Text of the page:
But in the dead of summer, this is exactly what was to happen. “The High Court has ordered the disclosure of documents held by Addleshaw Goddard, Clyde & Co and Stephenson Harwood in the ongoing battle between Kazakhstan’s JSC BTA Bank and its former chair Mukhtar Ablyazov,” the periodical reported on August 8 []. “Handing down judgment this morning (8 August) Mr Justice Popplewell approved the application by the bank’s solicitors Hogan Lovells, instructing Erskine Chambers’ Stephen Smith QC, to disclose documents relating to the assets of Ablyazov and his brother-in-law Syrym Shalabayev. These documents were previously withheld on the grounds of legal professional privilege. Popplewell J said disclosure should be allowed because the three firms are ‘likely to hold documents casting light on Mr Ablyazov’s and Mr Shalabayev’s beneficially owned assets which may assist the Bank in executing its judgments and enforcing the Court’s orders against them’. The successful application is an attempt to enforce judgments entered by BTA before the High Court against Ablyazov (11 December 2012). The bank alleged that its former chair embezzled funds, but it is understood that it is yet to recover any of its lost assets. Popplewell found that Ablyazov had set out to deceive his solicitors and had engaged them in order to pursue a ‘strategy of concealment, forgery and deceit’ in relation to his assets.”

“One of the points made on behalf of Mr Ablyazov and Stephenson Harwood was that the solicitors were unlikely to hold material casting light on assets which Mr Ablyazov had not disclosed because the solicitors would have been under a professional duty to ensure such assets were disclosed or to come off the record,” Popplewell was quoted in the article as declaring – adding: “The submission itself serves to reinforce the analysis that what was occurring was an abuse of the ordinary relationship of client and solicitor. The solicitors were being deceived to a very substantial extent about aspects of Mr Ablyazov’s holdings in, and dealings with, assets, whilst being retained to conduct the litigation under the pretence that what they said on their client’s behalf in relation to the assets was complete and true.” Addleshaw Goddard, Clyde & Co and Stephenson Harwood have all acted for Ablyazov at various points in the long litigation. Clydes was originally instructed in 2009 by Ablyazov, Shalabayev and two other former BTA officers. Stephenson Harwood was brought on board in December 2009, alongside Clydes, to act for Ablyazov, before being replaced by Addleshaws in 2011 (19 September 2011).”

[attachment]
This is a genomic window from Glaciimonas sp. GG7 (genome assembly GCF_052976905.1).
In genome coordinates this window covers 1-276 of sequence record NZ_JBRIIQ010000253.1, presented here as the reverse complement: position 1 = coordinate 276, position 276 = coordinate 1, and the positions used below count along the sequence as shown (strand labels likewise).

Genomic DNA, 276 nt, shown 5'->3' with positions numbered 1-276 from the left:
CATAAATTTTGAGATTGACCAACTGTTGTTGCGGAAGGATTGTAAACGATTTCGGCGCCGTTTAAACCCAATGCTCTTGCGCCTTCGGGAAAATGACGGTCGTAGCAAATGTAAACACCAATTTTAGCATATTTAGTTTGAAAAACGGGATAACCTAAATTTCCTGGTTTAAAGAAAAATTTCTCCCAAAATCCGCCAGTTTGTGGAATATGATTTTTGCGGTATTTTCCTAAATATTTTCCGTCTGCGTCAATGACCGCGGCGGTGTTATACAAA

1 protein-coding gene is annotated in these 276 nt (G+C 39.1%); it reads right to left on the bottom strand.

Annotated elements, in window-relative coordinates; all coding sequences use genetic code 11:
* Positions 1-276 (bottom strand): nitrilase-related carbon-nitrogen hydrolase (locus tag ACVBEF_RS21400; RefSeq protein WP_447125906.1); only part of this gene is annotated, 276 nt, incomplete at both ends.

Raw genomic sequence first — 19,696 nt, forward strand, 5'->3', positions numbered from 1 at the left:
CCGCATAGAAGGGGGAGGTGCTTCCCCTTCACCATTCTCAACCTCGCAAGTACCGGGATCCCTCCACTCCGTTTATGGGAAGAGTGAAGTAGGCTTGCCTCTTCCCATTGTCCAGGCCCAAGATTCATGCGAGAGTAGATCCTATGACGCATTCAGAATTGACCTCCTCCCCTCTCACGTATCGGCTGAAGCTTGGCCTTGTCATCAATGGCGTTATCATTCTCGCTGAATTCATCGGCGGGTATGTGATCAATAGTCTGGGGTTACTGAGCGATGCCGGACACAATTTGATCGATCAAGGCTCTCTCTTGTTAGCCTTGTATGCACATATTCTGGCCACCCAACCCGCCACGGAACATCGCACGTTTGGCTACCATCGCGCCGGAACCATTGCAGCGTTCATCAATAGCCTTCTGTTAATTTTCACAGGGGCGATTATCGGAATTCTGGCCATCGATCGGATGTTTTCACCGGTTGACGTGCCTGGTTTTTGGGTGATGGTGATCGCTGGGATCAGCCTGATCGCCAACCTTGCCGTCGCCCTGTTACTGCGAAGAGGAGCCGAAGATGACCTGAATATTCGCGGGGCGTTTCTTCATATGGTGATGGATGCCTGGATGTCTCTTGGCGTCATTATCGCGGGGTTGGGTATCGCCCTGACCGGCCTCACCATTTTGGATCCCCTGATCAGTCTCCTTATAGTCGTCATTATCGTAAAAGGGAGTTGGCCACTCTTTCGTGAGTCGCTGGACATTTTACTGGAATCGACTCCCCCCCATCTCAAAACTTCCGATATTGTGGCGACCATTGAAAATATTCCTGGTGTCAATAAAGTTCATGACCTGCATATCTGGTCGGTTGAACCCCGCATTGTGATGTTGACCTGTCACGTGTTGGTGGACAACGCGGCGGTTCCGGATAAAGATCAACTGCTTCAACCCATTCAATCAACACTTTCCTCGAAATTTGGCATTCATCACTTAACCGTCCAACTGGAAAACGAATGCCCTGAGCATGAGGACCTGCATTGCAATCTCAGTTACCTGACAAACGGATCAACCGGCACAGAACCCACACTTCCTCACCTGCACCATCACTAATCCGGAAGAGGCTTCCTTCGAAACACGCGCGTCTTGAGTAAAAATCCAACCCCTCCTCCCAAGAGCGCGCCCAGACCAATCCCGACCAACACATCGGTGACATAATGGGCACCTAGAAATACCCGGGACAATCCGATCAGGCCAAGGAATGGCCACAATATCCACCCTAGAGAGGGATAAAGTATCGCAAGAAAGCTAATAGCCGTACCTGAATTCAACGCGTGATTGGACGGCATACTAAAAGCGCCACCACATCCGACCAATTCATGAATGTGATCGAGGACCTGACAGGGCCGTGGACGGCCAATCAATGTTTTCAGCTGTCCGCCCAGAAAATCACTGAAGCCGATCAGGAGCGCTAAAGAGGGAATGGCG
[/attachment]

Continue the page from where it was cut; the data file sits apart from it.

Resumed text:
“Popplewell J agreed with the three respondent firms that the scale and cost of disclosing millions of documents – over 500,000 emails and 40GB of electronic data – would be both complex, expensive and lengthy,” The Lawyer’s report continued. “However, he found there was a “real prospect of material being disclosed in response to the order which makes the complex and expensive exercise involved proportionate”. He also suggested that disclosure could reveal the details of the ownership of Green Life International, which is currently funding Addleshaws’ representation in the ongoing litigation. Mr Justice Christopher Clarke has already found that the company could be beneficially owned by Ablyazov, and Popplewell J said disclosure of any investigation carried out by Addleshaws into the source of the funding “may well be of assistance to the Bank”. The firms suggested that the overall cost of disclosure would amount to about £2.5m. While BTA said it was unwilling to fund the disclosure exercise, and recognised that the trio of law firms should not bear the cost themselves,”

“Popplewell J said this did not mean a disclosure order should not be made. ‘Any order the Court makes will depend for its implementation on funding by Mr Ablyazov,’ he noted. ‘It has been made clear on his behalf that he has no intention of funding it, and he continues to maintain that he has no undisclosed assets with which he has the ability to do so. This led to a submission that no order should be made because the Court will not act in vain. I reject this as a ground for declining to make an order required by the interests of justice. The Court makes orders on the basis that they are to be obeyed, and it would require exceptional circumstances for a respondent to be able to resist an order by saying that because he will not obey the order, it should not be made in the first place’. Today’s ruling comes ahead of a Supreme Court hearing which will look at standard form freezing orders and examine how Ablyazov conducted his defence of the High Court litigation (2 April 2014). It is not yet clear whether the firms will appeal today’s decision. In a statement Addleshaws said: ‘We are studying the judgment and will be considering it with our client. We do not propose to comment further’.”